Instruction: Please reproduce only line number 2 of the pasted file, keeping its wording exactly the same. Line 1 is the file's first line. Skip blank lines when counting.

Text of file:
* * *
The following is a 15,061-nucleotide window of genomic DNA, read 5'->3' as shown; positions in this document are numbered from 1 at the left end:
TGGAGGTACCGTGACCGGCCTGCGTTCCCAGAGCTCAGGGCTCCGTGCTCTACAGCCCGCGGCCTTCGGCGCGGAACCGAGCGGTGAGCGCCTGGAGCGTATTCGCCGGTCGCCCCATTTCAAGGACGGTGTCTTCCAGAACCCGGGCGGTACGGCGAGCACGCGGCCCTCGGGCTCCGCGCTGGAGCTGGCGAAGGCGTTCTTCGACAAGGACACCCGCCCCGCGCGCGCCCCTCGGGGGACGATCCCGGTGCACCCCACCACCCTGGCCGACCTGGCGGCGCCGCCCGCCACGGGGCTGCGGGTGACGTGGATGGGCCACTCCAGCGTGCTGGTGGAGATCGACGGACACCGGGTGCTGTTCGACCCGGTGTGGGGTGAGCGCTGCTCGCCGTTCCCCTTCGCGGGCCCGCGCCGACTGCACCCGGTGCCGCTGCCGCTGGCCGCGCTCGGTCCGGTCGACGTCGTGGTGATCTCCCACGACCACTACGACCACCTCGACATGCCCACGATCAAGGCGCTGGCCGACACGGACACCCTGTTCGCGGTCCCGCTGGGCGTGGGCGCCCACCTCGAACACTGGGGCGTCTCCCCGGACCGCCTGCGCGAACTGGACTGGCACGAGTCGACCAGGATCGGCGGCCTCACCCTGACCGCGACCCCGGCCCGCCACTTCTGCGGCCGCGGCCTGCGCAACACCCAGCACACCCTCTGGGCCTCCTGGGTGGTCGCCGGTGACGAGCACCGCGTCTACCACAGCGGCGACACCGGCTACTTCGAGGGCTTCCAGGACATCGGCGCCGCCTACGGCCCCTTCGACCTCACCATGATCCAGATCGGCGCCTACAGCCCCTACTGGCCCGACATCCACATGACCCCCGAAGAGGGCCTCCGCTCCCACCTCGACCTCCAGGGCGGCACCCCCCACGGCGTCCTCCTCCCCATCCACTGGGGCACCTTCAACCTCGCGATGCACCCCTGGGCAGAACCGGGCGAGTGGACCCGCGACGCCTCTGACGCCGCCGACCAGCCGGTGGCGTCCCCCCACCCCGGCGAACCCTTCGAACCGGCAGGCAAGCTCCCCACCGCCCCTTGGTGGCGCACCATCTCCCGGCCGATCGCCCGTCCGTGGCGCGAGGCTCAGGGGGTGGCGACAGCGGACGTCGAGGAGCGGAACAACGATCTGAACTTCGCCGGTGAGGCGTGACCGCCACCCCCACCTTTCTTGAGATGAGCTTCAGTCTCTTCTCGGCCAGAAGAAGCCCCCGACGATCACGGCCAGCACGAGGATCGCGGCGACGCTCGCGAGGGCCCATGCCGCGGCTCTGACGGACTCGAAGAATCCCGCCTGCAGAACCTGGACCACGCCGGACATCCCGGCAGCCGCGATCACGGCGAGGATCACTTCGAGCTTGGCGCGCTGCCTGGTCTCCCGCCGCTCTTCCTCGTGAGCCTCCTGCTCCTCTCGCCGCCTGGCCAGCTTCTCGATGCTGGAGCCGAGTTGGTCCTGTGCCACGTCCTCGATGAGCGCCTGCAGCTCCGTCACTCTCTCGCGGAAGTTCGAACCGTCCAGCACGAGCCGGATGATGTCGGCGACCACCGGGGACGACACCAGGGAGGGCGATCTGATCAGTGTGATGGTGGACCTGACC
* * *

TGGAGGTACCGTGACCGGCCTGCGTTCCCAGAGCTCAGGGCTCCGTGCTCTACAGCCCGCGGCCTTCGGCGCGGAACCGAGCGGTGAGCGCCTGGAGCGTATTCGCCGGTCGCCCCATTTCAAGGACGGTGTCTTCCAGAACCCGGGCGGTACGGCGAGCACGCGGCCCTCGGGCTCCGCGCTGGAGCTGGCGAAGGCGTTCTTCGACAAGGACACCCGCCCCGCGCGCGCCCCTCGGGGGACGATCCCGGTGCACCCCACCACCCTGGCCGACCTGGCGGCGCCGCCCGCCACGGGGCTGCGGGTGACGTGGATGGGCCACTCCAGCGTGCTGGTGGAGATCGACGGACACCGGGTGCTGTTCGACCCGGTGTGGGGTGAGCGCTGCTCGCCGTTCCCCTTCGCGGGCCCGCGCCGACTGCACCCGGTGCCGCTGCCGCTGGCCGCGCTCGGTCCGGTCGACGTCGTGGTGATCTCCCACGACCACTACGACCACCTCGACATGCCCACGATCAAGGCGCTGGCCGACACGGACACCCTGTTCGCGGTCCCGCTGGGCGTGGGCGCCCACCTCGAACACTGGGGCGTCTCCCCGGACCGCCTGCGCGAACTGGACTGGCACGAGTCGACCAGGATCGGCGGCCTCACCCTGACCGCGACCCCGGCCCGCCACTTCTGCGGCCGCGGCCTGCGCAACACCCAGCACACCCTCTGGGCCTCCTGGGTGGTCGCCGGTGACGAGCACCGCGTCTACCACAGCGGCGACACCGGCTACTTCGAGGGCTTCCAGGACATCGGCGCCGCCTACGGCCCCTTCGACCTCACCATGATCCAGATCGGCGCCTACAGCCCCTACTGGCCCGACATCCACATGACCCCCGAAGAGGGCCTCCGCTCCCACCTCGACCTCCAGGGCGGCACCCCCCACGGCGTCCTCCTCCCCATCCACTGGGGCACCTTCAACCTCGCGATGCACCCCTGGGCAGAACCGGGCGAGTGGACCCGCGACGCCTCTGACGCCGCCGACCAGCCGGTGGCGTCCCCCCACCCCGGCGAACCCTTCGAACCGGCAGGCAAGCTCCCCACCGCCCCTTGGTGGCGCACCATCTCCCGGCCGATCGCCCGTCCGTGGCGCGAGGCTCAGGGGGTGGCGACAGCGGACGTCGAGGAGCGGAACAACGATCTGAACTTCGCCGGTGAGGCGTGACCGCCACCCCCACCTTTCTTGAGATGAGCTTCAGTCTCTTCTCGGCCAGAAGAAGCCCCCGACGATCACGGCCAGCACGAGGATCGCGGCGACGCTCGCGAGGGCCCATGCCGCGGCTCTGACGGACTCGAAGAATCCCGCCTGCAGAACCTGGACCACGCCGGACATCCCGGCAGCCGCGATCACGGCGAGGATCACTTCGAGCTTGGCGCGCTGCCTGGTCTCCCGCCGCTCTTCCTCGTGAGCCTCCTGCTCCTCTCGCCGCCTGGCCAGCTTCTCGATGCTGGAGCCGAGTTGGTCCTGTGCCACGTCCTCGATGAGCGCCTGCAGCTCCGTCACTCTCTCGCGGAAGTTCGAACCGTCCAGCACGAGCCGGATGATGTCGGCGACCACCGGGGACGACACCAGGGAGGGCGATCTGATCAGTGTGATGGTGGACCTGACC